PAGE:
The Colors of the Sea

Sarah Plain and Tall's colors of the sea--blue, grey, and green--were on display at Kalaloch Beach, although grey was the starring hue.  Grey though they may be, however, the frigid fog that enshrouded everything and the wild driftwood had their own sort of beauty.    

 Micah shows off a piece of baleen from the mouth of a whale.  According to the ranger talk, the whale fills its mouth with water, then closes its mouth and pushes the water out through the baleen.  The baleen filters the water, trapping krill and other food in the whale's mouth.  A little known fact?  The "whalebone" that you have heard of corsets and hoopskirts being made out of several centuries ago was actually made out of baleen! 

 "Oh no, oh no, oh no!  Here comes the big one!"
We waited on the rocks, watching the surf in anticipation.  As a wave would creep closer and wet our toes, we would shriek and scream with delight!  Jonah was completely drenched, but we had a wonderful time! 

 Susanna and I know exactly how to dress for the freezing beach! 

 Sometime on our trip we saw a sign that succinctly stated: "Big Cedar".  We pulled off to discover just that--a big cedar! 

 After our three nights of camping that Mikaela wrote about, we moved to a comparatively plush cabin: running water, bathroom, and electricity!  Not to mention the clear azure waters of Crescent Lake lapped the shore just a few feet from our back door! 

 Micah loved the swing near our cabin! 

Our family on the final day at the cabin. 
Back: Papa
Middle, l-r: Melanie, Micah, Mikaela, Susanna, Lauren, Mama
Front: Jonah
We took a short ferry to get to the beautiful Whidbey Island on our way to our next stopping point, and we all enjoyed going out on deck to feel the gusty wind and see the beautiful ocean! 

 Fort Casey on Whidbey Island was built in 1890, and the boys loved seeing the great cannons! 

 "Here, just let me..."
"Hey, leave my hat alone!" 

 Kites of all varieties! 

Doesn't the job of lighthouse keeper just sound amazing?  I'm probably romanticizing it way too much, but the lighthouse keepers of days gone by have always been fascinating to me! 

Camera war!  Melanie tries out her new camera skills against Mama's!   

 That evening, we had dinner with our aunt, uncle, and cousin who live near where we stayed for the next two nights.  It was wonderful to catch up with them, and we were able to see them two more times throughout the next few days!

  The next morning, we woke up early and caught a ferry to Friday Harbor on San Juan Island.  This was voted unanimously by the family as our favorite part of the trip!  The harbor welcomed us with its beautiful array of boats, and Sarah Plain and Tall's colors danced before our eyes as they never had before!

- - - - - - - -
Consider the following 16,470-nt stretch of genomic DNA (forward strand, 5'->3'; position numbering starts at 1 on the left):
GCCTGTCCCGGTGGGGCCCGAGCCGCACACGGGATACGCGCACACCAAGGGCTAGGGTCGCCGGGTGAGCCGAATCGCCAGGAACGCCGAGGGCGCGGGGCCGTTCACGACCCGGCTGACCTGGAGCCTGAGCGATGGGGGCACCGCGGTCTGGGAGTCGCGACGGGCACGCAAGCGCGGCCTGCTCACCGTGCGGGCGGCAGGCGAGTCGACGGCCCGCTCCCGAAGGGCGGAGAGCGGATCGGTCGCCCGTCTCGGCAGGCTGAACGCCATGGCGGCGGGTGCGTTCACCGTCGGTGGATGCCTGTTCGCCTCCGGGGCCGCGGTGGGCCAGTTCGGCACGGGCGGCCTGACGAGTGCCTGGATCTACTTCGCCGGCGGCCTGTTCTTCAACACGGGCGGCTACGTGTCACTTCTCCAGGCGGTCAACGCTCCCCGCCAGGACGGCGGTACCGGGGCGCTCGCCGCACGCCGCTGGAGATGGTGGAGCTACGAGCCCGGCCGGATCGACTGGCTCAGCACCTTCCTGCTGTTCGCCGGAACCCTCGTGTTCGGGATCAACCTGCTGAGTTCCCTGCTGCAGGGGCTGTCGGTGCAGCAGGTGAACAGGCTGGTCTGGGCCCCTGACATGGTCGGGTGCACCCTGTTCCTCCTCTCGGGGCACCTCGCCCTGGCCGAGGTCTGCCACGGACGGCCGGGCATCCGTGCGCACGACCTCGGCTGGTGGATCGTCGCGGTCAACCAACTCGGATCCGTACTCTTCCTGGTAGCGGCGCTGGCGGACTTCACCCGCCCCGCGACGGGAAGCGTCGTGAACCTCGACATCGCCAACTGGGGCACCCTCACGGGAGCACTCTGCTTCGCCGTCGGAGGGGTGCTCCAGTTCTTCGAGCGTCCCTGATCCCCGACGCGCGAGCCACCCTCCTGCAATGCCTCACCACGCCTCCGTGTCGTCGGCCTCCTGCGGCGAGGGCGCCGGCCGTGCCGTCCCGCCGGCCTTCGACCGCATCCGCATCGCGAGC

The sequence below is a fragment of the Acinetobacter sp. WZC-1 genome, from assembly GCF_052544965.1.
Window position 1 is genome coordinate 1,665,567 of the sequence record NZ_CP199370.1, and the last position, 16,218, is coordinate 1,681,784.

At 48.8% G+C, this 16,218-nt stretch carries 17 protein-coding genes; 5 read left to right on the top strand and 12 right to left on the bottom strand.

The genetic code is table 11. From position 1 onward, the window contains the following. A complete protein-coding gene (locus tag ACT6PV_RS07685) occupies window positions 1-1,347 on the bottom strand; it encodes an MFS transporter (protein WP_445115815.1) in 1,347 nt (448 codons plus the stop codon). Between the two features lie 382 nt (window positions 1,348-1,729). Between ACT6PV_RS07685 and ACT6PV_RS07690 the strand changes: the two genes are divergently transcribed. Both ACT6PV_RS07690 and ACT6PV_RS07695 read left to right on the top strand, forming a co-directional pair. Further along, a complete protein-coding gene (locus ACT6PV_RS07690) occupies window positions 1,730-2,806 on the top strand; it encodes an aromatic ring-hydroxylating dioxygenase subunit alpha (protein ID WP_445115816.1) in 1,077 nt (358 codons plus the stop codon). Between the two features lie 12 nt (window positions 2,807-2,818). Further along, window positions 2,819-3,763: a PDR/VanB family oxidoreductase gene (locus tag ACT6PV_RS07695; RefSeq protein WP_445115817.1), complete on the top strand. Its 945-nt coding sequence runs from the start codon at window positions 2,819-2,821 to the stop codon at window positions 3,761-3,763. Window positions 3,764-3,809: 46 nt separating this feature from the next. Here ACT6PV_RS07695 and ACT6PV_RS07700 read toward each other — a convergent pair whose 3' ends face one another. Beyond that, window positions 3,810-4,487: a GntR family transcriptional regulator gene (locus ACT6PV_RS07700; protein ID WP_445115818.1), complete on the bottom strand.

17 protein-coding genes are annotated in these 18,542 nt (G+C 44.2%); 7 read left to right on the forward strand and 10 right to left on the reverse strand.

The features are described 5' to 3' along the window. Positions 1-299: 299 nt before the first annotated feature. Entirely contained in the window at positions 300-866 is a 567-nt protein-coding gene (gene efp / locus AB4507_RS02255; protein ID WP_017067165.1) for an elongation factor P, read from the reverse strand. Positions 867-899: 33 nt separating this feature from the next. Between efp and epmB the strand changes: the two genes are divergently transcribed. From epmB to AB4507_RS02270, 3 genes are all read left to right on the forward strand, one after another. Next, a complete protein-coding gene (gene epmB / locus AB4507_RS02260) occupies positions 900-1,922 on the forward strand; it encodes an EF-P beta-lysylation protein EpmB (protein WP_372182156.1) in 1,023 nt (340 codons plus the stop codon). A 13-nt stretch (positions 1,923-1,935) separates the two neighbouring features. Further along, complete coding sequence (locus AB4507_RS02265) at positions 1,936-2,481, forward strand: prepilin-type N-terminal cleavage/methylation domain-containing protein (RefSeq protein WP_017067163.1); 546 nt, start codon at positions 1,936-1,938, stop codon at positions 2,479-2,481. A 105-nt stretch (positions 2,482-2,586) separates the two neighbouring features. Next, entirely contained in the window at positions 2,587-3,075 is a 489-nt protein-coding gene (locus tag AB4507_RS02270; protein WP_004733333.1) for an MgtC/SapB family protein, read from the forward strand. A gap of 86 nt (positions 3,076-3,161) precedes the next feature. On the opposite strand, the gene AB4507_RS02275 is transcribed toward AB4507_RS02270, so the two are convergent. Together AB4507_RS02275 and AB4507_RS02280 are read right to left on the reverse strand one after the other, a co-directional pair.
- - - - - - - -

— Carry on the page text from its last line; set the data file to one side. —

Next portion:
All sorts of quaint shops lined the harbor!  We had coffee at "The Bean" and lavender ice cream at "Pelindaba." 

 The best store by far was Serindipity.  It might as well be named "Heaven for Book-lovers," because that was the store in a nutshell!  45,000 used books lined every nook and cranny of this adorable shop!  Books over doorways, books lining the walls, books in stacks and towers and piles.  Yet everything was perfectly organized and categorized!
 The shop owner was a woman after our own heart.  Whenever we would begin to ask her about a book but couldn't quite remember the title or the author's last name, she would immediately fill in the blank, and had, of course, already read the book and was ready with a recommendation!  I bought Charles Dickens's Bleak House and Bess Streeter Aldrich's A Lantern in Her Hand (fabulous book!) among other things.  It was quite difficult to tear ourselves away...

But lavender fields proved a good incentive!  Acres of lush purple blossoms, the ubiquitous fragrance of lavender, the task of gathering a lavender bouquet--a girl's delight!

 San Juan Island is known for its Pig War--the war that we but narrowly escaped after an American farmer shot a British man's pig.  Tensions were high between the British and the Americans already, and the pig apparently was the last straw.  While the two nations waited for, oddly enough, a German leader, to decide which country could claim the island, they both installed military camps on San Juan to keep a foothold.  This is where the American camp stood. 

 This Union Jack was donated by the UK as a sign of the friendship that exists between the two countries now that everyone has the swine situation figured out.  (-:

Trying to spot a whale! 

 Jonah shows off his new shirt that reads: I do all my own stunts! 

 A beautiful purple sea star nestled just below the surface of the ocean.

 Our day at San Juan Island was beautiful and unforgettable, and as I fell asleep that night, I  still had the sensation of being gently rocked on the ferry as it plowed through the sea, and the colors of blue and grey and green have endeared themselves to me forever!


The Hills Are Alive

(With the Sound of Music)